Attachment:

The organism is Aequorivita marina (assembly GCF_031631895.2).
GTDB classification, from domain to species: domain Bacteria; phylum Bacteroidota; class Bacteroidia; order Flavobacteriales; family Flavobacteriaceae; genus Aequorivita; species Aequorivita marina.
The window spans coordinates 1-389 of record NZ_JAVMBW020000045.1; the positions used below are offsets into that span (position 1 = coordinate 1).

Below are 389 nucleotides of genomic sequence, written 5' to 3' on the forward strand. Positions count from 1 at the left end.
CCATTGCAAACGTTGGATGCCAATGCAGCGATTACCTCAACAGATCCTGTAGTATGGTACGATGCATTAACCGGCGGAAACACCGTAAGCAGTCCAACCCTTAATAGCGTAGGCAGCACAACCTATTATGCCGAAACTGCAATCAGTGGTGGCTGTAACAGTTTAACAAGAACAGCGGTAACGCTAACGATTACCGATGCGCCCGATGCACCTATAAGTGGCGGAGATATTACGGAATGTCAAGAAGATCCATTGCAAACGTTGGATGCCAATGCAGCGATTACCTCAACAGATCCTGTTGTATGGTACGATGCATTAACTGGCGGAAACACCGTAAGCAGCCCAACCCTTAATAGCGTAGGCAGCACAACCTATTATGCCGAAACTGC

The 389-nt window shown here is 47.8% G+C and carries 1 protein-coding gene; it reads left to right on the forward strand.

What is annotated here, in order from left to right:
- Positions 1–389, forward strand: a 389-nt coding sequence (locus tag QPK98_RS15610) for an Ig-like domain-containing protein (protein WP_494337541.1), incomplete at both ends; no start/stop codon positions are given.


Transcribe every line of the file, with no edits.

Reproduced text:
The organism is Aequorivita marina (assembly GCF_031631895.2).
GTDB classification, from domain to species: domain Bacteria; phylum Bacteroidota; class Bacteroidia; order Flavobacteriales; family Flavobacteriaceae; genus Aequorivita; species Aequorivita marina.
The window spans coordinates 1-389 of record NZ_JAVMBW020000045.1; the positions used below are offsets into that span (position 1 = coordinate 1).

Below are 389 nucleotides of genomic sequence, written 5' to 3' on the forward strand. Positions count from 1 at the left end.
CCATTGCAAACGTTGGATGCCAATGCAGCGATTACCTCAACAGATCCTGTAGTATGGTACGATGCATTAACCGGCGGAAACACCGTAAGCAGTCCAACCCTTAATAGCGTAGGCAGCACAACCTATTATGCCGAAACTGCAATCAGTGGTGGCTGTAACAGTTTAACAAGAACAGCGGTAACGCTAACGATTACCGATGCGCCCGATGCACCTATAAGTGGCGGAGATATTACGGAATGTCAAGAAGATCCATTGCAAACGTTGGATGCCAATGCAGCGATTACCTCAACAGATCCTGTTGTATGGTACGATGCATTAACTGGCGGAAACACCGTAAGCAGCCCAACCCTTAATAGCGTAGGCAGCACAACCTATTATGCCGAAACTGC

The 389-nt window shown here is 47.8% G+C and carries 1 protein-coding gene; it reads left to right on the forward strand.

What is annotated here, in order from left to right:
- Positions 1–389, forward strand: a 389-nt coding sequence (locus tag QPK98_RS15610) for an Ig-like domain-containing protein (protein WP_494337541.1), incomplete at both ends; no start/stop codon positions are given.